On Expressive Gesture: Introduction
How can a conductor learn to communicate more expressively with their gestures? The temptation when we first ask this question is to focus on what we’re doing with our hands, but I’m increasingly of the mind that these are a relatively small part of the process. Moreover, while we will certainly need to give attention to this part of it, if we start here, we won’t get any further.
This is the first of a series of posts looking in some detail at ways to increase the expressiveness of our conducting gestures. As the introduction, it will give an overview of the key elements, with subsequent articles exploring practical approaches we can take to develop each element.
I will try to avoid digging too far into the theoretical background that underlies the practical suggestions. Much as I enjoy a good bit of theorising - not least because my idea of a good theory is one which helps you operate better in the real world - that’s not my primary purpose here. But if at any point in this series, you find yourself thinking, ‘But, why?’, then you may find that Part 3 of my book on choral conducting, and particularly Chapter 10, helpful.
So, an observation that serves as a useful starting-point:
Those conductors who have more nuanced and varied gestural vocabularies also have more interesting, vivid and metaphorical ways of talking about music. Those conductors who stick to concrete operations (“sing loud here”) or simplistic modes of expression (“is this happy music or sad music?”) tend to display blockier and less varied gestures.
What is in our minds, that is, shows in our hands. So the fundamental prerequisite to develop expressive gesture is to develop the musical imagination. This insight is what underlies the not entirely helpful but also not entirely misguided British tradition of regarding musicianship as the primary focus of the conductor, to which actual stick technique is a minor adjunct.
Anyone who has seen (or indeed been) a good musician with no background in conducting technique as they learn their craft on the job, though, will recognise that how we embody that imagination also makes a difference. We need to connect up our feeling for musical shape with our physical being in ways that are coherent with the norms of the musical tradition we are working in if our internal soundscape is to be accessible to the ensembles we work with.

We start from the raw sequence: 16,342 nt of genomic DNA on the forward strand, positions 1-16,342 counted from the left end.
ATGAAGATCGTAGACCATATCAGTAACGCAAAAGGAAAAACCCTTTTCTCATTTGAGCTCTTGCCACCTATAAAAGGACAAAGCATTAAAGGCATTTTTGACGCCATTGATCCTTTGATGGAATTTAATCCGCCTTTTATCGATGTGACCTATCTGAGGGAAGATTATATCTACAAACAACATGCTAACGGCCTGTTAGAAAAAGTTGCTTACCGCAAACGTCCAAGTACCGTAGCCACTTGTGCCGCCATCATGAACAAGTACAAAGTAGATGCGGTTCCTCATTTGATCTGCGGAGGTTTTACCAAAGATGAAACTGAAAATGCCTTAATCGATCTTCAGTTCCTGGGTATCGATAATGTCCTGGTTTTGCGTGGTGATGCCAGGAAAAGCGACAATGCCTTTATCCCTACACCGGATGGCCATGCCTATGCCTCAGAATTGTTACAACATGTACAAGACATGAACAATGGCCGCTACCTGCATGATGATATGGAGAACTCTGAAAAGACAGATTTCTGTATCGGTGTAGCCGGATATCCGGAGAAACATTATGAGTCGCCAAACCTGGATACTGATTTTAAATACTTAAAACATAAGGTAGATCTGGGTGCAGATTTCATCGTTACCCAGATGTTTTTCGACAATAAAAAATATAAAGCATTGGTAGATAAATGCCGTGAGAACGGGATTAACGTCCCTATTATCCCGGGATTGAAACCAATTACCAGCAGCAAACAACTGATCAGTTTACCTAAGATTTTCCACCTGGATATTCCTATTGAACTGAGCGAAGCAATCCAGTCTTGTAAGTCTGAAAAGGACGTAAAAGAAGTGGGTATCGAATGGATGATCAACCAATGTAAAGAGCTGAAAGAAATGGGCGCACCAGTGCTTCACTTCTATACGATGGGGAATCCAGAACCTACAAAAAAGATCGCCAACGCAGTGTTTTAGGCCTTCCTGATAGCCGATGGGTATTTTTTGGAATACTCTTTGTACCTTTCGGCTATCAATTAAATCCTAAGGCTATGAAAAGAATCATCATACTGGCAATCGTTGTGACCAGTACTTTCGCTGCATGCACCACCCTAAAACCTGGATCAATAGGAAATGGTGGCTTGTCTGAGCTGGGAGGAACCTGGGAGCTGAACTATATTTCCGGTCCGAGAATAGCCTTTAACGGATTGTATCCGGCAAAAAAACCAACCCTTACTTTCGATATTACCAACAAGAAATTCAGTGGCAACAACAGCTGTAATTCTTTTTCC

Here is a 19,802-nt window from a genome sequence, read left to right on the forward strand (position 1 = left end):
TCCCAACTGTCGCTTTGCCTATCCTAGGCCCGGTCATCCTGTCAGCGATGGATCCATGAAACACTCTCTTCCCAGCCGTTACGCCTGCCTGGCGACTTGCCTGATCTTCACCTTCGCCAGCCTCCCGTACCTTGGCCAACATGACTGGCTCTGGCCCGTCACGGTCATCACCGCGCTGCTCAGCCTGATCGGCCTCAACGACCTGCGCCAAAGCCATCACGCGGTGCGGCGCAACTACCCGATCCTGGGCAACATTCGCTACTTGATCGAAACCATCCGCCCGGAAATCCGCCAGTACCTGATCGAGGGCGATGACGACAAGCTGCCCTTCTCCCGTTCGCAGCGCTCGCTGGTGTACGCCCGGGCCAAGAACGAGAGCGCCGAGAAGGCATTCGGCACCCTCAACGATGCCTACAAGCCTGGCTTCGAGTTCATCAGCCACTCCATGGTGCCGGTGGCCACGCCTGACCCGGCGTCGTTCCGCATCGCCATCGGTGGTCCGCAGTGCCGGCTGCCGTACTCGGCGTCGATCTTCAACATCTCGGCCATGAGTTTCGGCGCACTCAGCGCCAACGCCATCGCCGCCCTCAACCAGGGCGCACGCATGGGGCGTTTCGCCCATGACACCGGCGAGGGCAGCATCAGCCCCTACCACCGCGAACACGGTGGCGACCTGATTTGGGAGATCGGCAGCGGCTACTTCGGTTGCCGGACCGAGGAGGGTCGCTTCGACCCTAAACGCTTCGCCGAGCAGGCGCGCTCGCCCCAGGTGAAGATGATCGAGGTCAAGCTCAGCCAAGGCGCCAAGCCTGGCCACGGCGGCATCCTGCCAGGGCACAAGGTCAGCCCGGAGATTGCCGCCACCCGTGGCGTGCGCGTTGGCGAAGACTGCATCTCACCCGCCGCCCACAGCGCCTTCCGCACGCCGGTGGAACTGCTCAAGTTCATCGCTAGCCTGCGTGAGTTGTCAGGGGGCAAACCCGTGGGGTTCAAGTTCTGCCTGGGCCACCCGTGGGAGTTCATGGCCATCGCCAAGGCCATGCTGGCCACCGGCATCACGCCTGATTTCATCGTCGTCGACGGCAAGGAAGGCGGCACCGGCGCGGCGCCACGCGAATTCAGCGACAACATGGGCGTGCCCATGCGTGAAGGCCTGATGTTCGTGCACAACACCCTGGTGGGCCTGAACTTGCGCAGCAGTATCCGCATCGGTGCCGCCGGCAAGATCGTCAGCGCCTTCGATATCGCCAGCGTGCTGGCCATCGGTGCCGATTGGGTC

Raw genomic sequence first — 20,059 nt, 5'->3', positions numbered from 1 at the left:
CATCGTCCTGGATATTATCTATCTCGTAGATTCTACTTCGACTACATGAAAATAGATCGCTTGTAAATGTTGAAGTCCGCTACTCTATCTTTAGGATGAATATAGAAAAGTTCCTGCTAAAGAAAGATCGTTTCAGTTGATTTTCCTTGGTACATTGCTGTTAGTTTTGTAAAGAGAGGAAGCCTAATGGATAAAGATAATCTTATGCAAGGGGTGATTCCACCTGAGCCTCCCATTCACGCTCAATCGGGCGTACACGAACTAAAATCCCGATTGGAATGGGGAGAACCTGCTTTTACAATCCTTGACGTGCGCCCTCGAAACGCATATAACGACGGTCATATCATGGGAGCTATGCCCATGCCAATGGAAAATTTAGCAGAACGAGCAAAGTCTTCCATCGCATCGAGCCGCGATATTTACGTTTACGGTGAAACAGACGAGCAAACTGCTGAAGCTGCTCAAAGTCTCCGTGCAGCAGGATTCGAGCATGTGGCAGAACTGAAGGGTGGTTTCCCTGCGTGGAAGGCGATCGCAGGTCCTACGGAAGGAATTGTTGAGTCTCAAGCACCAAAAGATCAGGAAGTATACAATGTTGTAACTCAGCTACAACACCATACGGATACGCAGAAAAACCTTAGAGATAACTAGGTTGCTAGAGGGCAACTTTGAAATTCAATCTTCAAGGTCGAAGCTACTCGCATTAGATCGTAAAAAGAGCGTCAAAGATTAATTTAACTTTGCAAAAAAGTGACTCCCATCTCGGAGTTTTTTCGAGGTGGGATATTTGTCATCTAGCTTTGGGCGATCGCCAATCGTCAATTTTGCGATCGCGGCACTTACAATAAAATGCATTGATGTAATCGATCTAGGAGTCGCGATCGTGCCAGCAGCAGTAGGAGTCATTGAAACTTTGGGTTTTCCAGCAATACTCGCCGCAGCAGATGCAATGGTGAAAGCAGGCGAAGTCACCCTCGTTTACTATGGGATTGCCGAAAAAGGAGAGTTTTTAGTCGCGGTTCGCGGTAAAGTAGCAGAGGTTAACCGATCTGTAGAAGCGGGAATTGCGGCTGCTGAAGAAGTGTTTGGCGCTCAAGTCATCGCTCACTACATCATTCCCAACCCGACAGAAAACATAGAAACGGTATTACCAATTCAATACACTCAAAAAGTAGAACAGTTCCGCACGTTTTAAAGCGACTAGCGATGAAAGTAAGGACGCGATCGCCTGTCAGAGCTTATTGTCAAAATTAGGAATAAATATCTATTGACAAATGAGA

Whilst I would argue that the imagination is the place to start, in both a logical and chronological sense, it is not all a one-way process; as thought generates gesture, gesture can facilitate thought. Part of learning how to feel in the inner shape of music is learning how to inhabit it, and learning how to feel the music more deeply and richly is a physical as well as cognitive process.
The third corner of this golden triangle is hearing. You can connect your imagination to your gestures, but if these are not also connected to the real-time sounds coming from your ensemble, you are not communicating with them, you are merely having a musical experience in front of them, It is your trip; they are not involved. They may quite happily sing along with that experience, but unless the conductor makes room for them in their consciousness as active participants in the musical flow, the coordination will be at best generalised and approximate.
So that is our triumvirate of expressive gesture: imagination, embodiment and hearing. We will look at them in that order as that is the sequence you work on them when preparing music to rehearse. Inner hearing shapes gesture as you study the music at home, gesture then shapes the sound you hear in rehearsal. But they are also simultaneous. As you conduct, you gestures are suspended between - shaped by and shaping - the imagined world of your prepared interpretation and the experienced world of how the music emerges from real people in real time.